Teams mull options as trade deadline nears
NEW YORK — The East was a two-team race at last year's trade deadline, and Larry Bird made the move he thought would win it.
When the Indiana Pacers acquired Evan Turner from rebuilding Philadelphia, they hoped it would provide the scoring punch to beat out Miami and reach the NBA Finals. It didn't, and Turner is now in Boston.
Now the Pacers are trying to get in the postseason, two games out of eighth place and seeking a spark that could sling-shot them past others down the bottom of the playoff ladder. Bird promises to be as aggressive as when his team on top.
"We're always looking to improve the team and obviously there's a lot of improvement that needs to be done," the Pacers' president said recently. "So we'll look around the league and talk to a lot of different people and see what's out there and hopefully we can do something that makes us better."
If not, he said, he'll wait until the summer.
That's what every NBA team has to decide in the next couple of days.
The trade deadline is Thursday afternoon, and with many teams in contention, the question is whether that makes them more conservative or cautious.
Help could be found in the hours before the NBA returns from its All-Star break. But some will be hesitant to tinker with so little time left in the season. The Turner deal, in which Indiana traded popular veteran Danny Granger, certainly didn't help its locker room chemistry.
Plus, teams can plug holes by simply opening their wallets, without costing any assets.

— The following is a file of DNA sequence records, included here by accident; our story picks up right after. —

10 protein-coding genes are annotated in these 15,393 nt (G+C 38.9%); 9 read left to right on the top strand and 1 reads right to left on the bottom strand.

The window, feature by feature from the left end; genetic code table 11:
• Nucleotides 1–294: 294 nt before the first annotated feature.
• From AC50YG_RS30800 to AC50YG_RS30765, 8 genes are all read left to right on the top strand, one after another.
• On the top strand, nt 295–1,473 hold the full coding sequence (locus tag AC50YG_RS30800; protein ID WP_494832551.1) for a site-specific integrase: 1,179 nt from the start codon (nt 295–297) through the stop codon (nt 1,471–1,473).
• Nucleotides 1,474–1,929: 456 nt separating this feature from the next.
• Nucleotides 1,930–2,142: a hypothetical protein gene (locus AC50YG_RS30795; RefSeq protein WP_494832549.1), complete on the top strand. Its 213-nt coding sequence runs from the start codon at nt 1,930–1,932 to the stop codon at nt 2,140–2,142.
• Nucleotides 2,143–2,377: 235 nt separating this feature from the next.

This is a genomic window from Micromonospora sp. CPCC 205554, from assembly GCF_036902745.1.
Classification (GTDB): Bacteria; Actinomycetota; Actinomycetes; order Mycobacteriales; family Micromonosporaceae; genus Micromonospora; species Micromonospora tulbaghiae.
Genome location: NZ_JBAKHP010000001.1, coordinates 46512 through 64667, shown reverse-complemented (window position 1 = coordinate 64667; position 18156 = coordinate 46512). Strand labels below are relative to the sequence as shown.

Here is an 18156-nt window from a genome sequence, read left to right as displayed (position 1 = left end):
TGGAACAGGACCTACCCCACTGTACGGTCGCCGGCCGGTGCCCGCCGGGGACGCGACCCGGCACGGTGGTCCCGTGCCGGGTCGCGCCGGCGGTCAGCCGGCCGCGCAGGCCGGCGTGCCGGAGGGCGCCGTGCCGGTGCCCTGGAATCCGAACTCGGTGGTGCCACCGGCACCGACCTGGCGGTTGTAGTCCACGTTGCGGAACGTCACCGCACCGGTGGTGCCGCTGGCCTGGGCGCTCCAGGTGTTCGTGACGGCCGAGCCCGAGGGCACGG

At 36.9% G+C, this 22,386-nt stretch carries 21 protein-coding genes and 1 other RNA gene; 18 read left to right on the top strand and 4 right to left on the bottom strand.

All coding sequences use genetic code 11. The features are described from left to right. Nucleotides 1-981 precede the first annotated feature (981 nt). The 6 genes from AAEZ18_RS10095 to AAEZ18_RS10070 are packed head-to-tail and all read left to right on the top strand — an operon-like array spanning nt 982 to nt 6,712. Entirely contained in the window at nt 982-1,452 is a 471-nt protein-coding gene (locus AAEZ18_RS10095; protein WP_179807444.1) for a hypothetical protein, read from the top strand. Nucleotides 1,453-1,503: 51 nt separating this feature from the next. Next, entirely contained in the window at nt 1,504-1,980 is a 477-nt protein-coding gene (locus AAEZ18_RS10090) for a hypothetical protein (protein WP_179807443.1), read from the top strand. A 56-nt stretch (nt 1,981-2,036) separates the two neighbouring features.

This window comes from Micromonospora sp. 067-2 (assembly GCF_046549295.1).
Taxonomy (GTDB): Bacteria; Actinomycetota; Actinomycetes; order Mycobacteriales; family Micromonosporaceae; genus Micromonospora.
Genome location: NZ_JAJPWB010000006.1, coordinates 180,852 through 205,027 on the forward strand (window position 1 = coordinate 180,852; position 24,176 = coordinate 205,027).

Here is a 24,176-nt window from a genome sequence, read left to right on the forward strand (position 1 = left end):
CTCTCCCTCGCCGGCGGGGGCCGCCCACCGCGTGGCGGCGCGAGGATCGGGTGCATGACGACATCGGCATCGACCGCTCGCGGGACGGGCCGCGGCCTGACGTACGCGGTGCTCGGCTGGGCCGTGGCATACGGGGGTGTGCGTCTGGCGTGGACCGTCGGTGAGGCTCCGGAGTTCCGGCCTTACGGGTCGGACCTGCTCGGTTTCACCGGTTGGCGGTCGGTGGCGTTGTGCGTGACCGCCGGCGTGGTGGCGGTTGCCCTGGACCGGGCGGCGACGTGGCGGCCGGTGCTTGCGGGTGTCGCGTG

Houston signed Josh Smith after he was waived by Detroit, Amare Stoudemire is headed to the Mavericks once he clears waivers, and other veterans could be bought out and become free agents after the deadline.
One of the most intriguing moves could involve Ray Allen, who will have contending suitors if he opts to play after sitting out all season.
The teams most motivated to deal might be the disappointing ones. Brooklyn probably can't find a taker for Deron Williams with all his injuries and dollars left on the $98.5 million contract he signed in 2012, but was close to moving Brook Lopez earlier this season. Denver's rocky season should have contenders calling to inquire about Arron Afflalo, Ty Lawson or Wilson Chandler.
The right move can help someone surge through spring. The wrong one could mean an early start on summer.
Don't count on top stars changing teams — none has at the deadline since Utah surprisingly sent Williams to the Nets on the eve of the 2011 one. Teams more likely trade at this point to clear cap space for the summer, which is why the New York Knicks could seek a deal for Jose Calderon after already shipping out guards J.R. Smith and Iman Shumpert.
Cleveland acquired them and, along with getting Timofey Mozgov from Denver in a separate deal, perhaps proved the best moves for this season were already made.
Dallas acted quickly to acquire Rajon Rondo from Boston in December, not long before Memphis capitalized on the Celtics' youth movement to deal for Jeff Green.
For Golden State and Atlanta, the current NBA leaders, their winning moves maybe came long ago.
The Warriors got Andrew Bogut from Milwaukee at the 2012 deadline to provide some muscle in the rugged West. Five months later, the Hawks acquired Kyle Korver from Chicago, and he could be headed for the best perimeter-shooting season in NBA history.
"When I got traded to Atlanta I was coming from Chicago and I wasn't really all that excited about it, to be honest with you. But all the people that Danny Ferry kept on bringing in, they've been not just good basketball people, but good people," Korver said.
"When I was a free agent two summers ago, I chose to come back. We had some opportunities to go to some teams that already were more established and could win, but I just really believed in what Atlanta was building and what they were doing. I could see my role in it and I just wanted to be a part of that. I never thought that it would come together this quickly."
That's the lightning in a bottle every team is hoping to catch.